Can a homeowner sue a property developer and seller for fraud and misrepresentation due to an unruly neighbor? The case Phoenix v. U.S. Home Corporation dealt with a woman who purchased a home built and developed by Lennar Homes. Apparently while taking a tour of the property with a Lennar sales agent, a resident from across the street approached and told her ?not to let Lennar do to you what they have done to us.?
She asked the sales agent about the comments and the agent informed her that there was ?no problem? as he was simply upset because he was no longer eligible for warranty repair services for his home. The prospective purchaser later learned that the man was no longer receiving services as a result of his ?harassing, hostile and volatile interactions? with Lennar?s staff.
The woman eventually agreed to buy a home, and soon began having problems with the man from across the street. His harassing behavior became so intolerable that the woman filed a complaint against him and was forced to hire a security guard. She also filed suit against Lennar, claiming that Lennar?through its sales agent?had committed fraudulent misrepresentations by not disclosing the man?s previous harassing, hostile, and volatile behavior.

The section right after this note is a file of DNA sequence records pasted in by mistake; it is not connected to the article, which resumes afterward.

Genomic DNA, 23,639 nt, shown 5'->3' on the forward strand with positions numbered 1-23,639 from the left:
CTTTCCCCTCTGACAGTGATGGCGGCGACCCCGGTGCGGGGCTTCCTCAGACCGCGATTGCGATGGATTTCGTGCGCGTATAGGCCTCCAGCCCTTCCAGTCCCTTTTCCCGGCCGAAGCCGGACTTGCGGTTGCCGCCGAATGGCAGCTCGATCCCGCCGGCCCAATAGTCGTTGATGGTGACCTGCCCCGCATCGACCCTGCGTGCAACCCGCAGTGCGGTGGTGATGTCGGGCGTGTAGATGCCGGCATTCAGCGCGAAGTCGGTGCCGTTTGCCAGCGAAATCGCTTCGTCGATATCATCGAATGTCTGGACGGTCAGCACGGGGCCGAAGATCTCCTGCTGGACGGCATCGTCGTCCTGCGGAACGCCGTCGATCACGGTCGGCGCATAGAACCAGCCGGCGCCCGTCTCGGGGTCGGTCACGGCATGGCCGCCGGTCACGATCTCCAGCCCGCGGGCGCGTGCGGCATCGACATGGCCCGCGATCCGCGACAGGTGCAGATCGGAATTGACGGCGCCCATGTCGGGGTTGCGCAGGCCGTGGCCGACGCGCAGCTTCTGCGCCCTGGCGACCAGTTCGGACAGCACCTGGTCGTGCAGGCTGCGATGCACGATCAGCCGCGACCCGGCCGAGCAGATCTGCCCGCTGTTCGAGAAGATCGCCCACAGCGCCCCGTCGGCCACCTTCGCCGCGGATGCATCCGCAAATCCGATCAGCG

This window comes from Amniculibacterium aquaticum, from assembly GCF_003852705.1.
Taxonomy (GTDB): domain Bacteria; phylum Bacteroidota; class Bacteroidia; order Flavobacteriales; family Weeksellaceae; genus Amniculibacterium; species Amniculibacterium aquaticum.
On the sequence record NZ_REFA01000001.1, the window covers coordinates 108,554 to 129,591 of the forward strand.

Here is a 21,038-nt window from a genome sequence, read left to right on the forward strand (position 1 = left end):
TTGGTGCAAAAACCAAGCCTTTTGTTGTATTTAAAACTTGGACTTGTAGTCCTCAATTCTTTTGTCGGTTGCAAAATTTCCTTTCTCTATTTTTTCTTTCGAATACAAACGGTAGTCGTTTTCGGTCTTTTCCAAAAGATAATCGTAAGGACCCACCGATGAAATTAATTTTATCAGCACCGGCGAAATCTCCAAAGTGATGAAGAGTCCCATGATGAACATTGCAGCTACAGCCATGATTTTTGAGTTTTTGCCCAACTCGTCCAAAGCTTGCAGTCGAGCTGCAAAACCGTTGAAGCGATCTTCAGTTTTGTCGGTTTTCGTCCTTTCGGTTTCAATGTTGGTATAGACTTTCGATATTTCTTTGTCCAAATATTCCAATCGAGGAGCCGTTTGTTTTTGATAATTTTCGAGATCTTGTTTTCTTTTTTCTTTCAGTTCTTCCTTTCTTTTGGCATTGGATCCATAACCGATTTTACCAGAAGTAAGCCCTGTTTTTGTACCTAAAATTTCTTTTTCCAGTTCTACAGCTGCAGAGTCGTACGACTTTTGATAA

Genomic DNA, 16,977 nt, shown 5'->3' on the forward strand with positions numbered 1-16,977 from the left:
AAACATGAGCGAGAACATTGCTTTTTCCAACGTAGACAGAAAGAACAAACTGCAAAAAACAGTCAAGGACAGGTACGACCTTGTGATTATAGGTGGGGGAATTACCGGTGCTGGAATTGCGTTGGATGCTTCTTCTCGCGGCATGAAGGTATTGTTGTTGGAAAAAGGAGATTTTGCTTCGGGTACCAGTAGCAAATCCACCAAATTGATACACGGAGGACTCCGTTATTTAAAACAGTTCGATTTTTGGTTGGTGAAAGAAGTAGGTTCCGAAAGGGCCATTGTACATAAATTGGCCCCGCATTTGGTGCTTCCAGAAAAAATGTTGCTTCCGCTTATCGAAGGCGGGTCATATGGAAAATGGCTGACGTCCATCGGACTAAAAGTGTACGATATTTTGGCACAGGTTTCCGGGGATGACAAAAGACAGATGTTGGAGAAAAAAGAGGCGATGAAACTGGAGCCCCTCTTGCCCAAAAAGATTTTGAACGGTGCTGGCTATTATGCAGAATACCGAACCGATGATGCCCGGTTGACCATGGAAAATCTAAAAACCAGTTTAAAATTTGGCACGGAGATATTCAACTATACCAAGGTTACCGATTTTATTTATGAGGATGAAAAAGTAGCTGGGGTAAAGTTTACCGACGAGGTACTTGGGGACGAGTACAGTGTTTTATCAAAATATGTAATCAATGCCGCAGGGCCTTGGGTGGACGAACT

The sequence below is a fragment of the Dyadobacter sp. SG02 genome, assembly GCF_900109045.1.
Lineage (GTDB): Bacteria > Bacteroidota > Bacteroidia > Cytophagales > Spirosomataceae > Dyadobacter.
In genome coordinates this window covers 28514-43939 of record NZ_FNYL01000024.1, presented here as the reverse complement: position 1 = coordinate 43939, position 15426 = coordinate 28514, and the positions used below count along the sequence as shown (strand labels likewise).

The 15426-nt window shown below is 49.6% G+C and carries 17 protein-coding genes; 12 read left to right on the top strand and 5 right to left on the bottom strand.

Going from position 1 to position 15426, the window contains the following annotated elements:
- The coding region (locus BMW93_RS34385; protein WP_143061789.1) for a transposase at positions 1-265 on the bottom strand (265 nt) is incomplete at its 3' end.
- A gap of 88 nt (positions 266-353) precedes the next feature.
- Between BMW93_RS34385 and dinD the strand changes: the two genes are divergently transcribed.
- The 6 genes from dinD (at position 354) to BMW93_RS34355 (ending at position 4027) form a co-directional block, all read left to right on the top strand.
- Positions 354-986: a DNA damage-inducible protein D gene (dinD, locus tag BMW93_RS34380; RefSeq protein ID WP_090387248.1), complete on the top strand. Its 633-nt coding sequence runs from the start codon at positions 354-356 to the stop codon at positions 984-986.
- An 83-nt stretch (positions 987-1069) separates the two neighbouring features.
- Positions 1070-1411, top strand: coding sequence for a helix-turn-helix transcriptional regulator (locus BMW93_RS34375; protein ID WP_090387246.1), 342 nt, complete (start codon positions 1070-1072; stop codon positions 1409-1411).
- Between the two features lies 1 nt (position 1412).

The trial court dismissed the complaint and the dismissal was upheld by the Third Circuit Court of Appeals. The court noted that Phoenix ?did not establish that Lennar?s agent . . . made a statement of fact that is false.?
While the agent?s comment that there was no problem with the man may have left the woman with the impression that she should not be concerned, it was not a factual comment, but rather the agent?s opinion about the degree of risk he posed. Furthermore, Lennar had ?no duty to disclose off-site social conditions, such as the personality traits of a neighbor.? As a result, it seems likely that?home buyers will have no recourse against a seller for unruly neighbors.